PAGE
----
Through the microscope

Scenario: You’re  trying to set up Kohler illumination on an old Lomo biolam or  Meopta microscope which has no centring mechanism on the condenser. You have the lamp centred and the field diaphragm pretty well centred and you’re ready to get the condenser centred. You pop your phase telescope in the eye tube, you look through it and horror of horrors you see something like this!

iris aperture squiffy


Your iris aperture (condenser aperture) is way off centre. When you enlarge the aperture part of it disappears out of view. Kohler is impossible. You’ve wiggled everything that can be wiggled and you’re about to start smacking things with a hammer in frustration. STOP! There is a solution and no microscopes have to be hit with anything.

Step 1) Remove the condenser and the stage – this shouldn’t be a problem, they come off fairly easily, especially if you remove the mirror so you can get a screw driver in more easily.


Removing Lomo stage

Removing Lomo stage

Step 2) Observe the condenser carrier. You will see a knurled locking screw and three tiny grub screws  – one at the front and two at the back on either side. These tiny grub screws are your centring mechanism but don’t bother trying to alter them yet, nothing will happen until you have taken off the locking ring.

Locking ring

Locking ring


Step 3)  Unscrew the locking ring -I used pointy ended pliers to get it started. Now you can  adjust the grub screws. Pop the condenser back while you do the adjustment. Rack the condenser almost completely up and look through the phase telescope using a low power objective. Make sure the objective is down near where the stage should be. It’s no good leaving it 20 cms up in the air.  It doesn’t matter that you have no stage and no slide to view, you’re only looking at the condenser aperture through a phase telescope.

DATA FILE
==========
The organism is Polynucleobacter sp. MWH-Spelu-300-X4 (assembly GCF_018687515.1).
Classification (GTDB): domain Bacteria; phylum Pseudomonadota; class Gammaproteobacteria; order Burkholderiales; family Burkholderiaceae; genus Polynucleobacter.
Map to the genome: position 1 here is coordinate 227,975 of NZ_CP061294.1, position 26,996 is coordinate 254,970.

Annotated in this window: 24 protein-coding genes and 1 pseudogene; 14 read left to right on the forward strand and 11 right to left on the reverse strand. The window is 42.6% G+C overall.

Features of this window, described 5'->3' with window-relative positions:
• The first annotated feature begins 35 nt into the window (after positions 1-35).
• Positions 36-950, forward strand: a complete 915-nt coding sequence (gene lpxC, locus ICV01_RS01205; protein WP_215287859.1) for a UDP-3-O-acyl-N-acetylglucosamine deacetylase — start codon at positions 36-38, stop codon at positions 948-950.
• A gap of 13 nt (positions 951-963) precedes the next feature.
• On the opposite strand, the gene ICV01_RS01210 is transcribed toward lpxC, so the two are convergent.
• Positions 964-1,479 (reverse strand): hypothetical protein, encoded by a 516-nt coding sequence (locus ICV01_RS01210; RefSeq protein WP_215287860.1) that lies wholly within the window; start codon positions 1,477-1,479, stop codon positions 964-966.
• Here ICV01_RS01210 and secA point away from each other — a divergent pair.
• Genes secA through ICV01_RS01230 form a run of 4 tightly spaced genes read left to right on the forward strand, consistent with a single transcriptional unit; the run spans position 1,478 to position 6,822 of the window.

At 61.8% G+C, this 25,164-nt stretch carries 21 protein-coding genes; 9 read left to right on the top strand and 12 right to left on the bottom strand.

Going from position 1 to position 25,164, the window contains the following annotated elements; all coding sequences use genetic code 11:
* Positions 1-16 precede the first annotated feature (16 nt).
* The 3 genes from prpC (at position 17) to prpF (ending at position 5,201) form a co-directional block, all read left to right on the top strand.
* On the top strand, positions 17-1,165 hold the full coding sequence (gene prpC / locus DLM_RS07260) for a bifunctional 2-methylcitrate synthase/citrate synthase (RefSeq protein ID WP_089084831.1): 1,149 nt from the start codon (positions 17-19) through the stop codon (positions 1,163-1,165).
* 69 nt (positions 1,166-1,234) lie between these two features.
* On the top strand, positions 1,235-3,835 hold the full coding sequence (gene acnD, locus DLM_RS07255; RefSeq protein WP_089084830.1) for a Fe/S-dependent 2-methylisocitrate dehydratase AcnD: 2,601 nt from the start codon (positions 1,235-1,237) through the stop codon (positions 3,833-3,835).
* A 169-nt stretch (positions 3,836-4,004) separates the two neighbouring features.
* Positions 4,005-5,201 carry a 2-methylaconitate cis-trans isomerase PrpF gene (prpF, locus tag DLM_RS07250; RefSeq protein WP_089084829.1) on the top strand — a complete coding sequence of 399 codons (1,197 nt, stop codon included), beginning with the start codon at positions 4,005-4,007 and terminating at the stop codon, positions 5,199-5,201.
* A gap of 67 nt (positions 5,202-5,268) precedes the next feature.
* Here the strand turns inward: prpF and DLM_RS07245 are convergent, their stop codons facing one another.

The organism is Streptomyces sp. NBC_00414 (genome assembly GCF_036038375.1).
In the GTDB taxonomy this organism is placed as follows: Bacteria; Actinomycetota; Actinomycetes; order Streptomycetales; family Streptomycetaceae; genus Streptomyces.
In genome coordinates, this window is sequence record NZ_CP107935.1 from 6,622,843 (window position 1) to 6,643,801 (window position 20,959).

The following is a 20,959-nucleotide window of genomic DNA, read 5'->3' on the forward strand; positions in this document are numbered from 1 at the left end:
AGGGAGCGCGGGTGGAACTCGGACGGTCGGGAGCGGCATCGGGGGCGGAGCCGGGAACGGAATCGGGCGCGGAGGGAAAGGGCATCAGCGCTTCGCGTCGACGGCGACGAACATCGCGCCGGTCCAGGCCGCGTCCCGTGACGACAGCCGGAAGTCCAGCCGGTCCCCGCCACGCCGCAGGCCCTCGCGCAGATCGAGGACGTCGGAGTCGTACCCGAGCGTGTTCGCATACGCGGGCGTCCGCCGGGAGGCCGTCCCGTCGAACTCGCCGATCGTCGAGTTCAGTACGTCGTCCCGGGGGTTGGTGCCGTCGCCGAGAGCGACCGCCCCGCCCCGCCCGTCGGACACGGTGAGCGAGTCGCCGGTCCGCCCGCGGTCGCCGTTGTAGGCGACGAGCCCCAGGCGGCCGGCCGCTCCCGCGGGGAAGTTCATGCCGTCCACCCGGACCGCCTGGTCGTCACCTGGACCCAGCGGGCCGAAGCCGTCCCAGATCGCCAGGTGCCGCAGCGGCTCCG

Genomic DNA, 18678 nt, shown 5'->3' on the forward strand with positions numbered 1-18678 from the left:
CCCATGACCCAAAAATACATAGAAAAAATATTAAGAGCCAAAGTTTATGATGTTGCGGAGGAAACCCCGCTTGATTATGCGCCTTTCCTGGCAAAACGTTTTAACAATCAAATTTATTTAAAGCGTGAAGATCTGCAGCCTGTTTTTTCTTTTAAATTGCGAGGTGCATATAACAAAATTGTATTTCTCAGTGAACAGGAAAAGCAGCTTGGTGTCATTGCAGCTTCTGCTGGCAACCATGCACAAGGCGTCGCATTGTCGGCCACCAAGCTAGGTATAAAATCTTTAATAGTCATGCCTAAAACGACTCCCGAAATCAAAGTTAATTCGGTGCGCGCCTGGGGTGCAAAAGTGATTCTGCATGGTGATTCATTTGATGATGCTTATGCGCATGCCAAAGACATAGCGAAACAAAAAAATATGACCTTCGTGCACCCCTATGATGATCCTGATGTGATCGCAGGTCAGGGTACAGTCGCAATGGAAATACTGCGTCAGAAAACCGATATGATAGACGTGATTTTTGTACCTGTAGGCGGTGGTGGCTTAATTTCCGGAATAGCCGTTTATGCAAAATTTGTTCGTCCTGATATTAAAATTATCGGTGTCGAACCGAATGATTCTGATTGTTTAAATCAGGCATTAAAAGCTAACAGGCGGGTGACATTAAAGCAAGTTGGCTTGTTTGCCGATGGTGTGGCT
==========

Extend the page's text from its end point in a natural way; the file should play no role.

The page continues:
Approximate position of grub screws shown by pink arrows

Locking ring removed. Approximate position of grub screws shown by pink arrows.


Step 4)  Adjust the grub screws until you see something resembling this through the phase telescope.

iris aperture central


Step 5)  Cry “Hallelujah!” then throw the locking ring in the bin. Well, put it somewhere safe, I have found everything to be perfectly secure without it and it’s much easier to adjust without it there.

Step 6) Put the stage back on. Good luck with that, it’s fiddly. Put the mirror back on, put on anything else you removed.

Now you can set up Kohler in the usual way.

NB. you may have to adjust the head  if that is out of whack rather than the condenser. The head has a dove tail slider which is obvious and easy to adjust. You have probably wiggled it several times during your attempts to get the condenser centred.




Comments on: "Centring a lomo or meopta condenser" (2)

  1. I’ve never tried Kohler illumination. I’m just recently retired, so lack of time should not be such an excuse 🙂 I really should give it a try.


  2. Yes, you must try. My friend set me a task to help me get kohler right. Look at the diatom Pleurosigma angulatum with a 40X objective. If you can resolve the dots on that with a 40X objective you are doing well. Compare with some pictures by someone incredibly brilliant like Charles Krebs to check you are seeing the dots as black/white.


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